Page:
(1) The purpose and character of the use, including whether such use is of a commercial nature or is for nonprofit educational purposes. The scale tips away from fair use if the content is used for commercial purposes, which likely will affect most hyperlocal news publishers.

(2) The nature of the copyrighted work. The scale tips in favor of fair use if most of the work involves facts rather than fiction.

(3) The amount and substantiality of the portion used in relation to the copyrighted work as a whole. The less used, the better.  For example, the U.S. Supreme Court ruled in Harper & Row v. Nation Enterprise (1985) that The Nation magazine’s publishing of  several hundred words from the manuscript of President Gerald Ford’s autobiography “A Time to Heal” before Harper & Row published the book was not fair use of the excerpt. The Supreme Court ruled that the excerpt constituted 13% of the book, which was substantial and, considering The Nation’s commercial use of the transcript, was not fair use of the manuscript.

(4) The effect of the use upon the potential market for or value of the copyrighted work. This is probably the most critical aspect of the fair use analysis. If use of the content deprives the original source of its economic value in the content, then the use of such content likely would not be fair use.

Under fair use, commentary is fine. But a publisher should make sure it takes the smallest amount of what is necessary to drive home a point. Wholesale copying inexorably replaces — and takes away the value — of the protected economic value of the original work.

What are best practices from an industry perspective? In an e-mail interview with Street Fight, Jeff Fruit, director of the School of Journalism and Mass Communication at Kent State University, said he emphasizes the importance of transparency to his students: “Follow the grammatical standards for attribution that have stood the test of time and new platforms may develop new standards, so long as they are clear and transparent,” he said.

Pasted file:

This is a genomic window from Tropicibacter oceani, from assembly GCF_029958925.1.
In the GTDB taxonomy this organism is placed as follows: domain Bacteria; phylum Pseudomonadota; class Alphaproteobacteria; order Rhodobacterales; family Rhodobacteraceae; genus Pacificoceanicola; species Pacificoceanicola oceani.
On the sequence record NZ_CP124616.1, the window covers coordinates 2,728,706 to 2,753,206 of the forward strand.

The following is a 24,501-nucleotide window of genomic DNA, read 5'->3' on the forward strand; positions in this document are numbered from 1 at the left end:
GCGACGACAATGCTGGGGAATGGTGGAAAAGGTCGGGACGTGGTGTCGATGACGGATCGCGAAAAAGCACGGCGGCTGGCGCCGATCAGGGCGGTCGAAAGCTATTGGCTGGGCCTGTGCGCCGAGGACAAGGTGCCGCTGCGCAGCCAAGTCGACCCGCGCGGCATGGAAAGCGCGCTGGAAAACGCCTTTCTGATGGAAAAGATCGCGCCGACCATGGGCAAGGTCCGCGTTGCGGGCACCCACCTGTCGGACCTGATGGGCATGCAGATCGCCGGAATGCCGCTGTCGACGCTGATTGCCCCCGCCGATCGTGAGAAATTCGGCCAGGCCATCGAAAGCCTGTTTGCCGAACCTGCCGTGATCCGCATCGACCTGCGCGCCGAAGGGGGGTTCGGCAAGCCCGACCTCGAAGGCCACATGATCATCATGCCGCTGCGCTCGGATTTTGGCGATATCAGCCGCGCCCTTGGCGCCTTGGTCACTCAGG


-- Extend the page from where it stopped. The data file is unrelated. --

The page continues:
Regarding new platforms, such as micro-blog sites like Twitter, Professor Fruit advised “With truncated communication forms like texting and tweeting, standards which evolved for prose on paper may not be adequate or functional. Language and style are living, breathing things, not immutable etchings in stone. So I lean toward the clear and transparent.  For blogs, using quotation marks remains effective and crystal clear. For texting and tweeting, though, the functionality of quotation marks seems inadequate.”

This column provides general information only, and does not give legal advice. Since content acquisition and content syndication plays a critical role in the life of a hyperlocal news publication, this column will continue to provide from time-to-time additional articles on content acquisition, including, obtaining rights to use content and other aspects of fair use.

Brian Dengler is an eMedia attorney and journalist who covers legal issues in eMedia. He is a former Vice President of AOL, a former newspaperman and EMMY-winning TV journalist. He teaches eMedia management as an adjunct at Kent State University.

Photo Credit: Flickr user desiitaly.